adventure insistance overcometh hindrance." * Quoth she, " Had
he sent me a reply I had been rightly directed as to what
I should write, but now I wot not what to indite, and if
this condition long endure I shall die." " Address him again,"
answered he, " and I will fare back once more and fain would
I ransom thee with my life, nor will I return without a

reply." And Shahrazad was surprised by the dawn of day and

fell silent and ceased saying her permitted say. Then quoth her
sister Dunyazad, " How sweet and tasteful is thy tale, O sister
mine, and how enjoyable and delectable ! " Quoth she, " And
where is this compared with that I would relate to you on the
coming night an the Sovran suffer me to survive ? Now when it
was the next night and that was



1 " 'Tis dogged as does it" was the equivalent expression of our British Aristotle, the
late Charles Darwin.



1 72 Supplemental Nights.



DUNYAZAD said to her, " Allah upon thee, O my sister, an thou
be other than sleepy, finish for us thy tale that we may cut short

the watching of this our latter night ! " She replied : With love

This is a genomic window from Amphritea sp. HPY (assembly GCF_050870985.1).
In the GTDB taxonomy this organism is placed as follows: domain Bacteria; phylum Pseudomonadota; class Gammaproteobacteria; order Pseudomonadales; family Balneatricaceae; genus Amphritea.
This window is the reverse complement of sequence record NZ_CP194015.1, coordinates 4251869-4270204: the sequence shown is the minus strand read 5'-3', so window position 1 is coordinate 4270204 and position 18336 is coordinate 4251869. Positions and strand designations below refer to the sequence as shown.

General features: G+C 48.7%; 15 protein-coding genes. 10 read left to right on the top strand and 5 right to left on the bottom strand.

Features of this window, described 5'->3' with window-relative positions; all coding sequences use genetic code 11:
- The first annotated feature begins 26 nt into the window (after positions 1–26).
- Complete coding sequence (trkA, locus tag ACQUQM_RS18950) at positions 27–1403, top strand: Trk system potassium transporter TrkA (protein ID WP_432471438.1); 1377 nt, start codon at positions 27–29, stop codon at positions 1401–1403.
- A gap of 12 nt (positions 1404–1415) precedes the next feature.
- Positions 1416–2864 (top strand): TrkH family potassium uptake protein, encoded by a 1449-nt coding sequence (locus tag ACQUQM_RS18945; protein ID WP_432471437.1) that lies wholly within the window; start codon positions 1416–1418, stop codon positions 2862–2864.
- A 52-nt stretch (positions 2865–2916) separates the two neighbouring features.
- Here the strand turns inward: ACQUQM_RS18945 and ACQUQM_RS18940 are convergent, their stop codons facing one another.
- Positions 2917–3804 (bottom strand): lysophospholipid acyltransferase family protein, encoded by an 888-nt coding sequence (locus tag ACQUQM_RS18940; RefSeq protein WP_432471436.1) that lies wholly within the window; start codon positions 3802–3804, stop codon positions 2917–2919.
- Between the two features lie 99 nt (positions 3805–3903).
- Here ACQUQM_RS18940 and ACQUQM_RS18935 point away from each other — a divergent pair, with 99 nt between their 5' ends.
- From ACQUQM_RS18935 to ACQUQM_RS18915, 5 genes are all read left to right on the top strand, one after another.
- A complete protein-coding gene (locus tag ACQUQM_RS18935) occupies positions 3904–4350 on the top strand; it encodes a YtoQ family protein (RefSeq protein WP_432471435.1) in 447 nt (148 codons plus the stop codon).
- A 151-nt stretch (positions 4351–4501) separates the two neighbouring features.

and good will ! It hath reached me, O auspicious King, the
director, the right-guiding, lord of the rede which is benefiting and
of deeds fair-seeming and worthy celebrating, that Ibn Ibrahim
said to Al-Hayfa, " Do thou write to him and there is no help but
that I return to thee with a reply, albe life depart from me."
Then she asked for pen-case and paper and thereon indited the
following couplets :

" Ah would thou knew what I of parting dree o When all my hiddens show for

man to see ;
Passion and longing, pine and lowe o' love o Descend surcharged on the head

of me :
God help the days that sped as branches lopt o I spent in Garden of

Eternity. 1
And I of you make much and of your love o By rights of you, while dearest

dear be ye : a
May Allah save you, parted though we be, o While bide I parted all

un willingly :
Then, O my lord, an come thou not right soon o The tomb shall home me for

the love of thee."

And when she had written her reply, she largessed Ibn Ibrahim
with an hundred dinars, after which he returned 3 to the capital of
Sind, where he found Yusuf issuing forth to hunt ; so he handed
to him the letter, and the Prince returning citywards set apart for



1 Arab. " Jannat al-Khuld "= the Eternal Garden : vol. ix. 214.

5 [I read : Wa inni la-ar'akum wa ar'a widada-kum, wa-hakki-kumu antum a'azzu
'1-Wara 'andi = And I make much of you and of your love ; by your rights (upon me,
formula of swearing), you are to me the dearest of mankind. ST.]

3 In text : " He swam the stream and bestrode his she-camel."



The Loves of A I- Hay fa and Yusuf. 173

him a fair apartrrfent and spent the livelong night asking anent
Al-Hayfa. And when it was morning he called for pen-case and